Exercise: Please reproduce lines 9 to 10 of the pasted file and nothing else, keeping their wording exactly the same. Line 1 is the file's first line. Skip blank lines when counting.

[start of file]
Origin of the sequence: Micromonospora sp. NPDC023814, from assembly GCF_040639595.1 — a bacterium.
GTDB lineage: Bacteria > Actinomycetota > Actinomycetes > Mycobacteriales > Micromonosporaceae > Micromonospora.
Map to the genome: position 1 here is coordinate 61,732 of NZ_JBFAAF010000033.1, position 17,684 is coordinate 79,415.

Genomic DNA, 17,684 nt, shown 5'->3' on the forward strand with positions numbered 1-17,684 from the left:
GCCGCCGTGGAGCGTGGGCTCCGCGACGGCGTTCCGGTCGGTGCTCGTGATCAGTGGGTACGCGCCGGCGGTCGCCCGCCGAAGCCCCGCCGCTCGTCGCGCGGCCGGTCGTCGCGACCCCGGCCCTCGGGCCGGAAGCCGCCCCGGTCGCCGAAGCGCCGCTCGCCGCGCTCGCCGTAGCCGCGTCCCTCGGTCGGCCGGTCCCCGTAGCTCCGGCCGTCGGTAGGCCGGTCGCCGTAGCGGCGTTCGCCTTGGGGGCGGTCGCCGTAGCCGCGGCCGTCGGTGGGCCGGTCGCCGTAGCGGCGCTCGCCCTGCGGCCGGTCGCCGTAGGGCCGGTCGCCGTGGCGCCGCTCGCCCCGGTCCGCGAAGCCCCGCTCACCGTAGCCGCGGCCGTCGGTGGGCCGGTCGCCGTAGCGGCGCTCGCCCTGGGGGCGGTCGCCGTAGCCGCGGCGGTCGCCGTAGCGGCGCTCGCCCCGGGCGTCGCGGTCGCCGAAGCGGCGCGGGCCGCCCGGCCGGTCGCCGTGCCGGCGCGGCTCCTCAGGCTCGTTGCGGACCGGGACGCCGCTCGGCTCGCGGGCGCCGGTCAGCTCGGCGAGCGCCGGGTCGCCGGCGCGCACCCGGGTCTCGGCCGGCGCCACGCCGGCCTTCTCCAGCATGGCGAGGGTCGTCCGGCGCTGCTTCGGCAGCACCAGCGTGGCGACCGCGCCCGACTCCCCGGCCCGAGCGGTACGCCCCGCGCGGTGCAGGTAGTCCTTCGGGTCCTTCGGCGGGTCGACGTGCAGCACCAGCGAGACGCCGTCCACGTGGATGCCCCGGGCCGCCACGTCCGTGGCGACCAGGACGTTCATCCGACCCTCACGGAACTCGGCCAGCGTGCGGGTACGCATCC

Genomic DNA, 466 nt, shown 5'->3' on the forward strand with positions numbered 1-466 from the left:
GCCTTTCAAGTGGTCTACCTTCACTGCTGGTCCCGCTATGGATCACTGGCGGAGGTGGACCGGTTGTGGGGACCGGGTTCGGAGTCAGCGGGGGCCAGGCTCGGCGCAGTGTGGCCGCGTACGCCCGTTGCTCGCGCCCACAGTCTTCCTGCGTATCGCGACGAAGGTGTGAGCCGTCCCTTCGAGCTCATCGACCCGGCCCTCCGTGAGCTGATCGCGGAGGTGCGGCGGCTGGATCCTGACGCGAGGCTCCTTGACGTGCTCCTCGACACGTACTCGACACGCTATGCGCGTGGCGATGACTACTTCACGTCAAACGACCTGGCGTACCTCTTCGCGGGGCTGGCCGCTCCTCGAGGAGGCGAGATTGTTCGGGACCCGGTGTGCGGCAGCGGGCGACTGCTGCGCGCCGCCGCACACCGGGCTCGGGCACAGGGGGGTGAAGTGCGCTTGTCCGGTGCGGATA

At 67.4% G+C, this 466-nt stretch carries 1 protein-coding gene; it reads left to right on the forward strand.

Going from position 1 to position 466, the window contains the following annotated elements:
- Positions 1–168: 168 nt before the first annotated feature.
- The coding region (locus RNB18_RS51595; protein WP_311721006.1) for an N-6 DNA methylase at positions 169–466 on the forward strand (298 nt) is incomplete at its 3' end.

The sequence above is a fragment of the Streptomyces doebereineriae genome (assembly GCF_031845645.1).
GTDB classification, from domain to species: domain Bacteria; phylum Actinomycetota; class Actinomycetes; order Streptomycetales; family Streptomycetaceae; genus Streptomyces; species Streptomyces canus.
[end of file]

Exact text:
Going from position 1 to position 466, the window contains the following annotated elements:
- Positions 1–168: 168 nt before the first annotated feature.